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That time I wanted to pass myself off as Joyce Carol Oates #TBT

I submitted my first piece of writing when I was seventeen, a story about my first job, working at the employee cafeteria at General Telephone where my mother was a dispatcher. Rolling the 20# white bond backed by a sheet of thin blue carbon paper into my Smith Corona, I typed it out slowly, carefully, on a piece of erasable paper—and mailed it off to Cosmopolitan along with a cover letter. Not just to any editor at Cosmo, by the way, I sent it directly to Helen Gurley Brown. 

The piece itself, meant to be comical, was full of clumsy attempts at self-effacing humor.  I strived for a similar tone in the cover letter I addressed to Brown, completely clueless that the high powered editor in chief wasn’t the one reading unsolicited manuscripts. After I signed off I added the following PS. I could have said I was Joyce Carol Oates. What I thought that would accomplish I can’t imagine. That an unsatisfactory submission would get published because of a lame joke? 

No surprise, in the SASE I’d …

X-hibit A: LACMA's 50 for 50 ... Things to See in L.A.

About a week ago, I promised you (and myself) that I was going to finish up the #AtoZChallenge, a blogarooni thingey designed for the month of April. Ugh, it's somehow June and I still haven't wrapped it up. My last #AtoZ post was  W and Walking in LA because some of us, yes, even in LA do. I embellished that post with David Hockney's Mulholland Drive: The Road to the Studio, one of my favorite Hockney pieces.  The piece lives here in LA, as Hockney has for years, on the third floor of LACMA's Art of the America's building. Although as far as I know, David Hockney never lived there; something about the lack of a bed and possibly a swimming pool. Yes, he left Los Angeles for awhile, went to Birmingham but he's been back at his Hollywood Hills studio since 2013.

Part of Mulholland Drive's  POW! power is how massive the piece is, at 7 feet high by 20 feet long, it stops you in your tracks. There's no way to escape it and why would you want to? Living here, one is wistful for Hockney's prettied up depiction of the route along the Hollywood Hillside road; it not only takes me to the Los Angeles I wish existed, it reminds me of the Los Angeles I sometimes think I see in my own rearview mirror, patches of possibility, dreams and hopes fulfilled around the next corner; a curvy road alive with the color the viewer chooses to imbue it with. It's a piece that never fails to make me feel good. Glad to be alive in this crazy place that's always in decay but always recreating itself too.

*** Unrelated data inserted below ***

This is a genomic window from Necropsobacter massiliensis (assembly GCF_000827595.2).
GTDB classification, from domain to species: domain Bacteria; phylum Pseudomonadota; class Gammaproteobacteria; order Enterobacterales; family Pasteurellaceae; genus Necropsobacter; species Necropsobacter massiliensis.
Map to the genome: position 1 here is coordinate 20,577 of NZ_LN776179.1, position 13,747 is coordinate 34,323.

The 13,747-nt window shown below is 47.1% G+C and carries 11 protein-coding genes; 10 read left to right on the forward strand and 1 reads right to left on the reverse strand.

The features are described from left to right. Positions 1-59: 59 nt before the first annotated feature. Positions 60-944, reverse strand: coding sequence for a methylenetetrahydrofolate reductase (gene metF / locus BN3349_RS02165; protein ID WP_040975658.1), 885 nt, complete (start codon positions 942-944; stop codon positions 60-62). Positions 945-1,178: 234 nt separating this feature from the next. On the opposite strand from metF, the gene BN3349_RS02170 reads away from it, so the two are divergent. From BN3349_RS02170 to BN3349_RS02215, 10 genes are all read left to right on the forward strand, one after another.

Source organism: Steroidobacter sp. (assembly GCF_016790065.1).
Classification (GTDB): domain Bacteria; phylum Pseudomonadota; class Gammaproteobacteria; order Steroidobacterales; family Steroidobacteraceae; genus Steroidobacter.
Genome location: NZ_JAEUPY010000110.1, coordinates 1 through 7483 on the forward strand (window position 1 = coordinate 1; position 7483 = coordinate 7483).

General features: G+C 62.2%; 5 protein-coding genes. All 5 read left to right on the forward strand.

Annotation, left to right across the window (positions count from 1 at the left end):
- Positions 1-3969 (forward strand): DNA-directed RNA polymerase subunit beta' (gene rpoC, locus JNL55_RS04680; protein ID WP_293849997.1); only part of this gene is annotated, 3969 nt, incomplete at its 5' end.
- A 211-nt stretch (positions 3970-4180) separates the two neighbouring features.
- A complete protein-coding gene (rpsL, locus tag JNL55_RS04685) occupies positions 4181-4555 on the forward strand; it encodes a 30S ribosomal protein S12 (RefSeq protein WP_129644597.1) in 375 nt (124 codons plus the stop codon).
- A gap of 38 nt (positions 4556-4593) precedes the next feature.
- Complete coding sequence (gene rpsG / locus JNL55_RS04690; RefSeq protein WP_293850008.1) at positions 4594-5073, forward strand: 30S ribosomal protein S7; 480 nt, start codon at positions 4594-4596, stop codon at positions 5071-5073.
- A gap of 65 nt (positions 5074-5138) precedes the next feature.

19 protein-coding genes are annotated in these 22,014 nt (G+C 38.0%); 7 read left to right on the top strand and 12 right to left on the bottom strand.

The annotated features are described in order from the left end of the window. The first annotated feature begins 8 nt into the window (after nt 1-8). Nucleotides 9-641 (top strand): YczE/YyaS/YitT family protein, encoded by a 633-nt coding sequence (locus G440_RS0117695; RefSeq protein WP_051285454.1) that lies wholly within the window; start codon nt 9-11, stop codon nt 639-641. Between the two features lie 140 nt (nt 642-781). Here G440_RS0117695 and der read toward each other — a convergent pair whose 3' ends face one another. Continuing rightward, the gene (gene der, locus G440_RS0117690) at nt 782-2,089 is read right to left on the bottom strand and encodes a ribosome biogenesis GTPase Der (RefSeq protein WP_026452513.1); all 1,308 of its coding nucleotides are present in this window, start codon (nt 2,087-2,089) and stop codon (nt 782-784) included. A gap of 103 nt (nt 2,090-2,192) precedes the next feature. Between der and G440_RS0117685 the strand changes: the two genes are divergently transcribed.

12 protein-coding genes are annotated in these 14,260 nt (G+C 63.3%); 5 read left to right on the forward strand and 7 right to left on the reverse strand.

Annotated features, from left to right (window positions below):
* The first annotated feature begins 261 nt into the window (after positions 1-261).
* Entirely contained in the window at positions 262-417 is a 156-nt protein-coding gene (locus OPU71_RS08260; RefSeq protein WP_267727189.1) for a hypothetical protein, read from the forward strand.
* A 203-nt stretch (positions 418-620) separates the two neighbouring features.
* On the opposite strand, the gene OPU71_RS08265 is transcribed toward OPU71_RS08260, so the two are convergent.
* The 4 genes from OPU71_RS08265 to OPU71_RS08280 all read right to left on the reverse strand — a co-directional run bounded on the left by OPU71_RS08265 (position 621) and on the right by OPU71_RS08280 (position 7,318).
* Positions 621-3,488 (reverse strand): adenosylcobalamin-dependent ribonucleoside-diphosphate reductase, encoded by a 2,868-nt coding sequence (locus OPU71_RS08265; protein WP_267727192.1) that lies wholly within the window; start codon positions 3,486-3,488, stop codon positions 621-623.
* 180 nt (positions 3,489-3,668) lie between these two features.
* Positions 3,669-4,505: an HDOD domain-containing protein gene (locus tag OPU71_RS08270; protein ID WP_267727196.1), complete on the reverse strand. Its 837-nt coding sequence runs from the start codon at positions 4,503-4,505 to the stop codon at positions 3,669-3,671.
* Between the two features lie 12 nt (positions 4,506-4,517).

Just as there are always new boys and new girls in town, chasing down their dreams, there's a new Hockney in town. Part of LACMA's 50 for 50, a celebration of the museum's 50th anniversary, Studio Hollywood Hills House, 1982  is currently on display at LACMA in the Resnick Pavilion, a 'promised gift' from David C. Bohnett. Which I guess means that up to now, this lucky guy has had the piece in his own collection? I don't know much about art, or dealings of the art world, but I know what I like and I like Hockney. Fresh, contemporary with roughed-in splashes of details that pull you in and in. 

I can't help but notice the picture of the vase of flowers hanging on the wall, and whether Hockney intended it or not, brings to my mind, Picasso's Hands with Flowers, an art print I had hanging in many of my own apartments before I finally tossed it. The frame was 70's brass and outdated, the glass cracked from one too many moves, the print faded, but like Hockney's work, it always drew me in. How something so simple can be so powerful, I'm not sure. I can't explain art; I can only feel it.

Hands with Flowers, sometimes dubbed the Peace Bouquet in NOT on X-hibit at LACMA but so many glorious pieces of art are. I'm lucky, I live across the street. I have a membership, courtesy of my son, so I can go running over any time I like. What I'd like to suggest is that when you visit Los Angeles, you carve out a little time to visit LACMA too. It's not the first place most tourists visiting my city go to, competing with the glitzy likes of Universal Studios and family faves like Disneyland, but it needs to be high up on the list of places to see. Especially right now when the 50 for 50 X-hibit is up. Looking for famous names? How do Edgar Degas, Henri de Toulouse-Lautrec, Edouard Vuillard, Claude Monet, and Andy Warhol strike you? And don't forget Mr. Hockney.

There's my contribution for the letter X. Cheating? Who needs the letter E in exhibit, especially if you're tweeting? 

Things to see in L.A.? LACMA has plenty to offer.


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